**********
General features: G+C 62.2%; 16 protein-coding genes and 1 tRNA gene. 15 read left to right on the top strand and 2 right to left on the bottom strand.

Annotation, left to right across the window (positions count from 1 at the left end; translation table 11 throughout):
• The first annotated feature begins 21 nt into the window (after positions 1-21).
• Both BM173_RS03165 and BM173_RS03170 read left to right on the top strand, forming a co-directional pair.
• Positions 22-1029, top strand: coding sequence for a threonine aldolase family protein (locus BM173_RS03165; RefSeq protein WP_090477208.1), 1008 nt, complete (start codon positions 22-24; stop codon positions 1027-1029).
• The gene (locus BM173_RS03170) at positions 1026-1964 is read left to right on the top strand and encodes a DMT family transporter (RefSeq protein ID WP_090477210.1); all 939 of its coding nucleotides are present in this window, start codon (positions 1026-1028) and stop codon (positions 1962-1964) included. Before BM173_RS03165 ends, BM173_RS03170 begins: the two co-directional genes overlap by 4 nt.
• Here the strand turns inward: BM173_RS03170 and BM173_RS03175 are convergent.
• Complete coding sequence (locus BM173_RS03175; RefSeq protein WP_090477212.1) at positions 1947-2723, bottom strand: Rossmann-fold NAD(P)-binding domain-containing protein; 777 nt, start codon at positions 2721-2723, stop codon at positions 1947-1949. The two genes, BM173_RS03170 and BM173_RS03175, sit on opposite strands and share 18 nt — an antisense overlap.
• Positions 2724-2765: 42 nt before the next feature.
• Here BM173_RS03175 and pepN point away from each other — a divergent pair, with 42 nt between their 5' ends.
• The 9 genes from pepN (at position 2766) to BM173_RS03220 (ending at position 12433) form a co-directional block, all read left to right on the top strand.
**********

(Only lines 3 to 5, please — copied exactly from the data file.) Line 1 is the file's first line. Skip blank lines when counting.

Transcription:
• The first annotated feature begins 21 nt into the window (after positions 1-21).
• Both BM173_RS03165 and BM173_RS03170 read left to right on the top strand, forming a co-directional pair.
• Positions 22-1029, top strand: coding sequence for a threonine aldolase family protein (locus BM173_RS03165; RefSeq protein WP_090477208.1), 1008 nt, complete (start codon positions 22-24; stop codon positions 1027-1029).